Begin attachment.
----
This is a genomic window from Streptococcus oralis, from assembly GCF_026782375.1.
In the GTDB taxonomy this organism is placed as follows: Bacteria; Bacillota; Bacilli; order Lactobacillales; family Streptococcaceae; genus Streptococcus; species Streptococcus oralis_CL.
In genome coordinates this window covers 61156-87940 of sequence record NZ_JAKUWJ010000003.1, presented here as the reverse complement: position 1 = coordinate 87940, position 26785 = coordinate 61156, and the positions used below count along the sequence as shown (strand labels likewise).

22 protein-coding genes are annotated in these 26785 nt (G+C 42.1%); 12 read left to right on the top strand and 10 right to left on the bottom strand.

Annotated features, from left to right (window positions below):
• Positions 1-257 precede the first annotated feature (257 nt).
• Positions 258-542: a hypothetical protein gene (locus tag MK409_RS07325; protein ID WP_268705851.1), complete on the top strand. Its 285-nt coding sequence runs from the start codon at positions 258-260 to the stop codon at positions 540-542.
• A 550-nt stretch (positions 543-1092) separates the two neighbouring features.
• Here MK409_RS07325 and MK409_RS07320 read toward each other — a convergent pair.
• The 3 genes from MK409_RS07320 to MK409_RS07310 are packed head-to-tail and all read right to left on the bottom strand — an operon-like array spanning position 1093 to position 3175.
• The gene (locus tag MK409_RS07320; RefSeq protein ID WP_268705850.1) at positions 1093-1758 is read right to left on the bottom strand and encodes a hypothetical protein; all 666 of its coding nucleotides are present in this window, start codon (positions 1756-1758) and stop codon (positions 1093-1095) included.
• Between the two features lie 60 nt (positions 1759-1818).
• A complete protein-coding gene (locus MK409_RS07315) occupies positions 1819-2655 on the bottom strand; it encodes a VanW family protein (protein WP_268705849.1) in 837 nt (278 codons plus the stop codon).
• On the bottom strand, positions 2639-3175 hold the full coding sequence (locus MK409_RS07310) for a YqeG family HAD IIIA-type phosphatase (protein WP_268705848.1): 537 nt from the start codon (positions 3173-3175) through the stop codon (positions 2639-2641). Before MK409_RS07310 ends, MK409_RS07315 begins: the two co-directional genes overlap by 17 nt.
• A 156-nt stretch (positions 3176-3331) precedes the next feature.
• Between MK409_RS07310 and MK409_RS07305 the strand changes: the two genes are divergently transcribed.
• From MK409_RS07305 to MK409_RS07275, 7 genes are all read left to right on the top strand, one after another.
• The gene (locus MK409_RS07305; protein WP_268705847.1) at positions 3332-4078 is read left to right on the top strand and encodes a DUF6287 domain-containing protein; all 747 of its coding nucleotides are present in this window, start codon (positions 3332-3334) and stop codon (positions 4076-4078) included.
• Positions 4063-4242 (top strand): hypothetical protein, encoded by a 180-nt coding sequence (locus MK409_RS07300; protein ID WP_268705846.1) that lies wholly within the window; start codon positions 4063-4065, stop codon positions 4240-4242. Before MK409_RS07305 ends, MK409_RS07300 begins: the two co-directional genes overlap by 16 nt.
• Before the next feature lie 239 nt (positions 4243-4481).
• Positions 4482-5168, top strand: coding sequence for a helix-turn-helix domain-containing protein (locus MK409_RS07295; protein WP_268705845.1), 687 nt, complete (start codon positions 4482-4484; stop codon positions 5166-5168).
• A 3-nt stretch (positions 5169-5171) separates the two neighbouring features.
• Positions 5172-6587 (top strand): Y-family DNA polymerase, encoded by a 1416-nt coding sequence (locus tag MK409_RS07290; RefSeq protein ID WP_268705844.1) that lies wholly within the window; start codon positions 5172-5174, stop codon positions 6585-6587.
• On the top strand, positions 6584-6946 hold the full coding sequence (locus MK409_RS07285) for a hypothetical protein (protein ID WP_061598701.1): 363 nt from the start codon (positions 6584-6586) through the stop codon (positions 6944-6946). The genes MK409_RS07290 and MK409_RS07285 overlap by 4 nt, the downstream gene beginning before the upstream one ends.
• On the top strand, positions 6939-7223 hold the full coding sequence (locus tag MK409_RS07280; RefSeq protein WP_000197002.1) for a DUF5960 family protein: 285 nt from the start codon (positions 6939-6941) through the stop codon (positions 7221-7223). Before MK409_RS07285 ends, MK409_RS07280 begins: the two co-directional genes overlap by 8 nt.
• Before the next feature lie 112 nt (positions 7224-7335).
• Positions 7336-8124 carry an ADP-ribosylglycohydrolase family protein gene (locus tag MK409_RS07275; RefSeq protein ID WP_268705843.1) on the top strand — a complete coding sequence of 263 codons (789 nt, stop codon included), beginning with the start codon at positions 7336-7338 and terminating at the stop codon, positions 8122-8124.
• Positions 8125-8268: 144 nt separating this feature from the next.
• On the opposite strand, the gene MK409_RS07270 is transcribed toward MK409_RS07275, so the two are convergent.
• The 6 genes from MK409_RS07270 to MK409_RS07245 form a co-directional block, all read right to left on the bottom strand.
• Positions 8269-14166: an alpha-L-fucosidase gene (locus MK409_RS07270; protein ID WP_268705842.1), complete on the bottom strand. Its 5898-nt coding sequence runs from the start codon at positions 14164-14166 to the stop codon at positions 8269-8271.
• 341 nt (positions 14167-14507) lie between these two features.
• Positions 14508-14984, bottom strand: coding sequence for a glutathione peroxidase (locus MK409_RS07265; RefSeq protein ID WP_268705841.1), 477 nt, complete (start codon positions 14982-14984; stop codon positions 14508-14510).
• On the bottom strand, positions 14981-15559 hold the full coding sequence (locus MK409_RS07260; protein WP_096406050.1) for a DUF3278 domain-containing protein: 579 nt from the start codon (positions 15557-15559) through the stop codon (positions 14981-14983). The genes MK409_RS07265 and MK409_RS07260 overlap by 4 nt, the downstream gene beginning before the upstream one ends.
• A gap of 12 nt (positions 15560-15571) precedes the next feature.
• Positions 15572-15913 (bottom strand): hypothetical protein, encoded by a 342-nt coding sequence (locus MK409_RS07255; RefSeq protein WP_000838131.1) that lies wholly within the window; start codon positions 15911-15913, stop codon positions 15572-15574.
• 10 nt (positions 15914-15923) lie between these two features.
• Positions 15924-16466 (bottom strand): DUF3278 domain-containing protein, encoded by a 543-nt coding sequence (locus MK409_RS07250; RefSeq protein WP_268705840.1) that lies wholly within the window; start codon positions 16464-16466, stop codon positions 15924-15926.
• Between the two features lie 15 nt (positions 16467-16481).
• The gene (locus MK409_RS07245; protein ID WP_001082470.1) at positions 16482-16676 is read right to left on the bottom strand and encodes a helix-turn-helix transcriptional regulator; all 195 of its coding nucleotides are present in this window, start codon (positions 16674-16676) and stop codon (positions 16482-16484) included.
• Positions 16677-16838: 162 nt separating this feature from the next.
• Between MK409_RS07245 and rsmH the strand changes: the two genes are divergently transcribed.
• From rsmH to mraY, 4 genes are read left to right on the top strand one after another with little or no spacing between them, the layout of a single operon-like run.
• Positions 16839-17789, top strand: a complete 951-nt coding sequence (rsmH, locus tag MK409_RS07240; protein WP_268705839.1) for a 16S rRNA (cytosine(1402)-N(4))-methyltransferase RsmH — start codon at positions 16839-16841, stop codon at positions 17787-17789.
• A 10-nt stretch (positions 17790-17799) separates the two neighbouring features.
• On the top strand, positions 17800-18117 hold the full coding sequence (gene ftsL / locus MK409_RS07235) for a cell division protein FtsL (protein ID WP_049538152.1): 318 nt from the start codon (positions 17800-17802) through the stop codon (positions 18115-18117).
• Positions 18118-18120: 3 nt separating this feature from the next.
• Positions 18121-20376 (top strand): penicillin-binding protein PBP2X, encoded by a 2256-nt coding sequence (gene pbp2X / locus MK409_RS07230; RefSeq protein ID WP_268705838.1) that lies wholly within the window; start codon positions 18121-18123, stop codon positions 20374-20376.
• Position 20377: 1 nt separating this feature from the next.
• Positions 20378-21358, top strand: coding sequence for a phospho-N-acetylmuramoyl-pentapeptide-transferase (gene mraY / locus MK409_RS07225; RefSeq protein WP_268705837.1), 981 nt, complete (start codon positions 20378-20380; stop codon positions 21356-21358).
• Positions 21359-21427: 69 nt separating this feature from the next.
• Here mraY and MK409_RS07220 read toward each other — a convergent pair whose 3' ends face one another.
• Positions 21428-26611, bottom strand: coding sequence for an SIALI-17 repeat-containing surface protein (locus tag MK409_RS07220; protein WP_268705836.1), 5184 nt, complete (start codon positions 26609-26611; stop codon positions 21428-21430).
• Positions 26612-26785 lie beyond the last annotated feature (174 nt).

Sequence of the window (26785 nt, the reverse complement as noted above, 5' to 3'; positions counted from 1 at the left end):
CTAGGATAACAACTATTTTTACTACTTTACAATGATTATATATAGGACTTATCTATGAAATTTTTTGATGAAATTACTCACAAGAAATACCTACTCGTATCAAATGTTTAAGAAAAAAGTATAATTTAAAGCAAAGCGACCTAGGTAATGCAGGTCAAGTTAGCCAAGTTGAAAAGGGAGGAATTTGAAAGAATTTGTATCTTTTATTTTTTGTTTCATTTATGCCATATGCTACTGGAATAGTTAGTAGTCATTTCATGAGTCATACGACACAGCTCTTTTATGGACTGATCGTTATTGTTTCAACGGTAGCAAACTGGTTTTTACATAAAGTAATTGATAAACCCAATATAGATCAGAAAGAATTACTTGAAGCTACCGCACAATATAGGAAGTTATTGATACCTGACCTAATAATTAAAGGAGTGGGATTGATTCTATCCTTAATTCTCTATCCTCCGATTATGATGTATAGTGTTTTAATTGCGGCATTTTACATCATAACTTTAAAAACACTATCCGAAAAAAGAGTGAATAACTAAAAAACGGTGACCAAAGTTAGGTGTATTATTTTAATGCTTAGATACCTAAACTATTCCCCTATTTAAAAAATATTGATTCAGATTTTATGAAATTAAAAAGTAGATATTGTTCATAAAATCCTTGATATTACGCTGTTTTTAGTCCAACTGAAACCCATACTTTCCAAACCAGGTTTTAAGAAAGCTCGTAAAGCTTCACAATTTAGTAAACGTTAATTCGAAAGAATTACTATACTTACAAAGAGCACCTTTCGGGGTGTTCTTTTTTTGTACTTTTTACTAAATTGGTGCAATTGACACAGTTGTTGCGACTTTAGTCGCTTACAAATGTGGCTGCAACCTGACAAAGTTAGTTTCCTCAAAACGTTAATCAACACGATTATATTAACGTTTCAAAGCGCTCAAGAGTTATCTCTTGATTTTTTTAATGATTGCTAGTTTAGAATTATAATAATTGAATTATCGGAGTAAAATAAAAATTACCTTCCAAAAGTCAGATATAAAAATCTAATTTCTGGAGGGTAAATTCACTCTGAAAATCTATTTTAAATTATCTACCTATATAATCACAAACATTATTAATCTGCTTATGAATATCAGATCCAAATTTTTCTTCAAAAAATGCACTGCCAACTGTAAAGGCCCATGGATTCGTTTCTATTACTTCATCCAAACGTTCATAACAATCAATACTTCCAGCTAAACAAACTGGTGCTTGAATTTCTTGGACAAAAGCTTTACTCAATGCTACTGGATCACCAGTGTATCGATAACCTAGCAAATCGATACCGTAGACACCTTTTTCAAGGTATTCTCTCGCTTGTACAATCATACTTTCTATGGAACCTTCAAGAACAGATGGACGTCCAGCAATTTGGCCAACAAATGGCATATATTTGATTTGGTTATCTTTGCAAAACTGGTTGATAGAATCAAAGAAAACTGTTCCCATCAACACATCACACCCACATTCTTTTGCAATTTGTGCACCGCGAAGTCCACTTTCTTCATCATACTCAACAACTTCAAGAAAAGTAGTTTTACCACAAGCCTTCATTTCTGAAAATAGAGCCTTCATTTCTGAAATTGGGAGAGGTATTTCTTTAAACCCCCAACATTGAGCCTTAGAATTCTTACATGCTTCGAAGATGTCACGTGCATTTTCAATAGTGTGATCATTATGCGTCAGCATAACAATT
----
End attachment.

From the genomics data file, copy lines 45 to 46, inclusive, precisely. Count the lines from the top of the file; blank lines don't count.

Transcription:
• A 10-nt stretch (positions 17790-17799) separates the two neighbouring features.
• On the top strand, positions 17800-18117 hold the full coding sequence (gene ftsL / locus MK409_RS07235) for a cell division protein FtsL (protein ID WP_049538152.1): 318 nt from the start codon (positions 17800-17802) through the stop codon (positions 18115-18117).